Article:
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Traffic moves along Yonge Street in Toronto on Jan. 14, 2021.

Nathan Denette/The Canadian Press

A piece of Toronto’s past is helping make way for the city’s future.

A cast-iron water main, built in 1889, runs below downtown Yonge Street between College and Queen. Its imminent replacement offered an opening. Yonge is supposedly Toronto’s iconic street, yet much of it is an ugly, cramped mess, at least for pedestrians, with most of the space reserved for cars. The rebuilding of Yonge’s below-ground infrastructure gave the city a shot at reimagining Yonge above ground.

A decade ago, a debate over rebuilding Yonge would have been conscripted by right-wing councillors into a fight against the alleged “war on the car.” The mere suggestion that cars should lose space to transit or cyclists or walkers was enough to unleash caterwauling. But things have changed. The first pandemic wave a year ago presented cities around the world with an urgent need to rethink what their streets could be. The resounding conclusion was to make more room for people.

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Last week at Toronto City Council, before the vote on a proposal to halve traffic on Yonge to two lanes from four, a few voiced the old war-on-car worries, but with none of the pound-the-table angst of years past. One councillor quipped that he was “listening to the gasping death rattle of autosaurus.” The final decision was a landslide: 21-5 in favour.

The change will be dramatic, but not radical. An earlier version had called for a portion of Yonge to become pedestrian-only; the current plan will still see cars up and down the street. But where there are now often tiny, narrow sidewalks, the new Yonge will have sidewalks of a minimum width of four metres, and long stretches of new greenery, as well as bike lanes on part of the street.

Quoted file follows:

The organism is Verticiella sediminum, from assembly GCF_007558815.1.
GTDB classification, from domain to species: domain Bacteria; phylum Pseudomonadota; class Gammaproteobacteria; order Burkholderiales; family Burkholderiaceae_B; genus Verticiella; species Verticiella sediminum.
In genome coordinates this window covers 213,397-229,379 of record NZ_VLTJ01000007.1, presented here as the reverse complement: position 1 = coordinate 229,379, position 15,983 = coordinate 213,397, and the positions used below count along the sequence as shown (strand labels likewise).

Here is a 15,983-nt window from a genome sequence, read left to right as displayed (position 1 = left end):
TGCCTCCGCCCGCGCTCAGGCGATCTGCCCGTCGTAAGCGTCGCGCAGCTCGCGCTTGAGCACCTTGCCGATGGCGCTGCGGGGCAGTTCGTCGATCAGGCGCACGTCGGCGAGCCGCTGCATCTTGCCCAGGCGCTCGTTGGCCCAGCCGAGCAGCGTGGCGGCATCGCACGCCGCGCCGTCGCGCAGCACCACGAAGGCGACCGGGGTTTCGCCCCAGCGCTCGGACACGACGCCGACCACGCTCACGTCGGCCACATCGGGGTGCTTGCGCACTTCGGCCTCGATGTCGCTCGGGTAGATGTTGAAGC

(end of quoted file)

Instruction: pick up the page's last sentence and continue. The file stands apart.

It will be, simply put, a much nicer street to walk on.

And walking is what Yonge, even in its current state, is largely used for. City data show pedestrians accounted for at least 50 per cent, and in places upward of 75 per cent, of traffic on Yonge. So the change is about correcting a glaring misallocation. Almost 200,000 people live within 10 minutes of the downtown stretch of Yonge, and many more are expected in the coming decades, with new condos and offices under construction. Making more room for people is obviously the right call.

The vote to rebuild downtown Yonge follows similar support at city council last December to overhaul Yonge further north, in the heart of North York. These votes extend momentum that emerged last year when the city rushed to introduce pandemic changes such as sidewalk and curbside patios (an amazing 801 of them), small parklets, and closing streets for pedestrians and bikes. Those were popular successes. While patios were removed for winter, city council last week endorsed a return of the May-to-November “CafeTO.” Mayor John Tory wants it to be a permanent seasonal fixture. Right on.

Toronto is one of many cities, in Canada and abroad, turning ideas tested last year into lasting change.

In Vancouver, the city last spring closed half of Beach Avenue to traffic. Work to make that permanent is under way. Instead of four lanes for cars along a scenic expanse of English Bay, there will be two for cars, two for bikes, and twice as much space for pedestrians than before.

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In Paris, the city recently concluded that the Champs-Élysées had “lost its splendor” and will be remade to cut space for cars in half and turn the avenue, in the words of Mayor Anne Hidaglo, into “an extraordinary garden.”

In Barcelona, one of every three streets in the core of the city will be changed to favour pedestrians and cyclists instead of cars. Twenty-one intersections will be turned into public squares, so people will never be more than a short walk from a small park.

These shifts are only a beginning. The poverty of the urban realm as it exists today is the deliberate result of decades of decisions to prioritize cars above all else, especially in North America. The few big historical wins against cars – such as defeated proposals for expressways cutting through the cores of Toronto and Vancouver a half-century ago – shaped those cities for the better. Decisions today can do likewise.

Last year’s pandemic measures brought temporary changes to cities, but their legacy is sparking a permanent change of mindset. The suggestion that a city street should be for people will never again be so easily be shouted down by misguided rhetoric about the primacy of the car.

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